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Creole Jambalaya

Jambalaya is one of those New Orleans menu staples that is so common that you would be hard-pressed to find a restaurant that doesn’t offer it to patrons—right along with po’ boys and gumbo.

To many outside the Deep South, there is still some confusion over exactly what the differences are between gumbo and jambalaya. Yes, they are both rice dishes that start with the trinity of onion, bell pepper, and celery. Yes, they can both be cooked with the same meats, seafood, or faux meats. And yes, they can even have some of the same seasonings. Many similarities, but the results are two very different dishes.

Gumbo is usually prepared more like a soup that is served over rice, while Jambalaya is usually made by cooking the rice in one pot with all the other ingredients, the result of which is closer to a pilaf or paella than a soup. Gumbo is made with a roux and thickened with okra or filé powder, and Jambalaya is made thick simply by the ratio of stock to rice.

There are two different methods of preparing Jambalaya, and both are very common—Cajun and Creole. The Cajun version is made without tomatoes, while the Creole version is made with them.

The recipe below is for the Creole version and contains Morningstar Farms Chik’n, but you can play around with a variety of faux meats. Throw in a little veggie sausage or veggie shrimp—get crazy with it!

Creole Jambalaya

1/2 cup vegan margarine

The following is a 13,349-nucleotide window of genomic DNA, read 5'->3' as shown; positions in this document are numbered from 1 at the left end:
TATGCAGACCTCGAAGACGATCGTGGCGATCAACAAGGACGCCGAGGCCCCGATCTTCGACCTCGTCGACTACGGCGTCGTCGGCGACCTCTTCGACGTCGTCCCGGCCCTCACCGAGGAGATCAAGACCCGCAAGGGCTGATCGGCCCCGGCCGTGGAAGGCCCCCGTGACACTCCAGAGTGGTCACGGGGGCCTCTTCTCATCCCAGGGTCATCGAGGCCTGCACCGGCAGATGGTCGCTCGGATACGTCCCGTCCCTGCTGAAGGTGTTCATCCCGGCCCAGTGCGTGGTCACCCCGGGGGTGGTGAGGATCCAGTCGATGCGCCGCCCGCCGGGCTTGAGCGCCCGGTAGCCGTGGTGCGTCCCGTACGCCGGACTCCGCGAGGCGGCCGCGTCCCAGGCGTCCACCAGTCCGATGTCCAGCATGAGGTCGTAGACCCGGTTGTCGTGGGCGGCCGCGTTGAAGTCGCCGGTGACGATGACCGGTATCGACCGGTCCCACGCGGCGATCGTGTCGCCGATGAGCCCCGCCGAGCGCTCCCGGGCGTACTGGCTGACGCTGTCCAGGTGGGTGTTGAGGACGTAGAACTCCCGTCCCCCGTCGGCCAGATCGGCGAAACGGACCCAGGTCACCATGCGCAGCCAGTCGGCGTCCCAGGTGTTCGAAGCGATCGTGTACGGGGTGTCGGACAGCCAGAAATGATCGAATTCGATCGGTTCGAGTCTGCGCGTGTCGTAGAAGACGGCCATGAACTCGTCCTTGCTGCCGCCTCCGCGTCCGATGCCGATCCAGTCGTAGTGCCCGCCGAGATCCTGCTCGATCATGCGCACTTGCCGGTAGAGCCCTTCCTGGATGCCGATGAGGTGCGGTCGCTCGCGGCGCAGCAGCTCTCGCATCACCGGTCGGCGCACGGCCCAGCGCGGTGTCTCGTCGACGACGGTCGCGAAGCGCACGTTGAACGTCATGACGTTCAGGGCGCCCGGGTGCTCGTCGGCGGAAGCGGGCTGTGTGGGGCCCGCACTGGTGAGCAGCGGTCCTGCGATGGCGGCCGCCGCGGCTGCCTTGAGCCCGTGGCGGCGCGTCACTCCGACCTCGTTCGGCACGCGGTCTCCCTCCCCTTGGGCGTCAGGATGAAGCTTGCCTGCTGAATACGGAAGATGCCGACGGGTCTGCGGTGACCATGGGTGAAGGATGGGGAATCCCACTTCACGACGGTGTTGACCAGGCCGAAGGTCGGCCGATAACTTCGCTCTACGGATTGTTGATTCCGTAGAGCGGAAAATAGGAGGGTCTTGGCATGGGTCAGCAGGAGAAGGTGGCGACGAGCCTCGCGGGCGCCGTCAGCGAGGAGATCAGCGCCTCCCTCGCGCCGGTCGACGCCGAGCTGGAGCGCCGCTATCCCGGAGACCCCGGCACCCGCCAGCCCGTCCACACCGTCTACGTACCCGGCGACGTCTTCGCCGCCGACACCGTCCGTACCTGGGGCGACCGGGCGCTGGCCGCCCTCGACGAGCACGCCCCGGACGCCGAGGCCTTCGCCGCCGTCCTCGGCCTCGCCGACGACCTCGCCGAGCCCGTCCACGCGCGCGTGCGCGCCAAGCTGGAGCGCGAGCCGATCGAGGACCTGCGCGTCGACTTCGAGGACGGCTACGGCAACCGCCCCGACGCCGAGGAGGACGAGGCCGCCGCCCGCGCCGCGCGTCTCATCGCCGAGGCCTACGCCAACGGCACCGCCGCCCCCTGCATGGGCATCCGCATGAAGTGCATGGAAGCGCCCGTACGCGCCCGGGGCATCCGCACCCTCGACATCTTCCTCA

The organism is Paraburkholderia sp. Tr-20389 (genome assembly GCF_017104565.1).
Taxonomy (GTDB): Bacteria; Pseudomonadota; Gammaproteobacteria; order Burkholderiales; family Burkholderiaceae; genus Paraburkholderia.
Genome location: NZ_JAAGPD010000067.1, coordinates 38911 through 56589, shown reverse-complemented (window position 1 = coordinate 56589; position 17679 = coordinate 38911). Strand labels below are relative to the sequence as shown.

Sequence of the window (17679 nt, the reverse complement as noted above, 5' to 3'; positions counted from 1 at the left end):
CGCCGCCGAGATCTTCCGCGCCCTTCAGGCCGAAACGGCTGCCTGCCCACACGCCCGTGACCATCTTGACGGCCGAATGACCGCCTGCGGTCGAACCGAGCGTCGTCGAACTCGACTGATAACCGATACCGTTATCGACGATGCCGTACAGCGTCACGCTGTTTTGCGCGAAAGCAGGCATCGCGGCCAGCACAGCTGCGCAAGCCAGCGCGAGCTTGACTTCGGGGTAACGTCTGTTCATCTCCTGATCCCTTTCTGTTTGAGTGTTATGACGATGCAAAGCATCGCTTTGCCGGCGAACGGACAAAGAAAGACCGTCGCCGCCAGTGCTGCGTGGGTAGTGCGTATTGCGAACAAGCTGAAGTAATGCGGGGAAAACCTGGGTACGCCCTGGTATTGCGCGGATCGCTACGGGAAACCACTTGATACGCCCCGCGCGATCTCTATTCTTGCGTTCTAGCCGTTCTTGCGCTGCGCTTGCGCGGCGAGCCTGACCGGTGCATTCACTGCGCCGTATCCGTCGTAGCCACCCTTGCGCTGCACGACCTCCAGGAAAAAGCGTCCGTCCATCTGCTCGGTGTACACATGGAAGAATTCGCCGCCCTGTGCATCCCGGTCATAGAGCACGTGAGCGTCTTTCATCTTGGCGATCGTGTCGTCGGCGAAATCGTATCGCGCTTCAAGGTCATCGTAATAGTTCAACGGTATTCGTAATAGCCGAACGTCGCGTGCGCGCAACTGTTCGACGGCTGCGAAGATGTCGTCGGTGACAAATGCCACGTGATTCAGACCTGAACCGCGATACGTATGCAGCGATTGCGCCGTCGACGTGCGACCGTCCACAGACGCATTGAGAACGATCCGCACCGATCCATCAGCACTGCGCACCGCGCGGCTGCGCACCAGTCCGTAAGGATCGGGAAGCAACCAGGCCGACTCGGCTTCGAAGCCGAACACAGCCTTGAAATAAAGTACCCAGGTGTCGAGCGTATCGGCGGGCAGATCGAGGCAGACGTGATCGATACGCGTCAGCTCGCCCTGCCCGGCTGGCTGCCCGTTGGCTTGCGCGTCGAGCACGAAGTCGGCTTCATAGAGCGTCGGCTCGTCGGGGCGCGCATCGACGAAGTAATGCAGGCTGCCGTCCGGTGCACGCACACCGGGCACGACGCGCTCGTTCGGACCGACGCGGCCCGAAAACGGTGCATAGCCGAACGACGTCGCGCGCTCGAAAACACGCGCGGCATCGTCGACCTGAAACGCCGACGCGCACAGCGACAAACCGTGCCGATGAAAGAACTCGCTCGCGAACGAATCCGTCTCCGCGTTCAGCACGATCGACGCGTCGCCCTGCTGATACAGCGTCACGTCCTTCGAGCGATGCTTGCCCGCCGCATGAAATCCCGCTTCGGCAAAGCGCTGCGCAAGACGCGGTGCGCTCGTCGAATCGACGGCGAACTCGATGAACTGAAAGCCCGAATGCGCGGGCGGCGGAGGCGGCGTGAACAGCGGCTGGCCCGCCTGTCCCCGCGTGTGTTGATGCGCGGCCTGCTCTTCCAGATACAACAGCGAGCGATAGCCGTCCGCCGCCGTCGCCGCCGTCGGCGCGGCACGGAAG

1 medium onion, chopped
1 medium bell pepper, chopped
2 stalks celery, chopped
3 cloves garlic, minced
24 oz. vegetable broth
1 cup water
8 oz. tomato sauce
2 cups brown rice
2 bay leaves
2 tsp. thyme
2 tsp. cayenne
2 tsp. Cajun seasoning
Salt and pepper, to taste
1 pkg. Morningstar Farms Meal Starters Chik’n Strips

•In a large pot, melt the margarine over medium-low heat, then add the onion, bell pepper, celery, and garlic. Cook for about 15 minutes, until soft.

•Add the vegetable broth, water, tomato sauce, rice, bay leaves, thyme, and cayenne and bring to a boil. Reduce the heat to low, cover, and simmer for 1 hour. Check for doneness. If the rice is still firm, add 1/2 cup water and cook for an additional 15 minutes, repeating until done.

•Prepare the “chicken” strips according to the package instructions, then chop into 1-inch pieces. Add the “chicken” to the pot, season with salt and pepper, and serve.

Makes 8 servings

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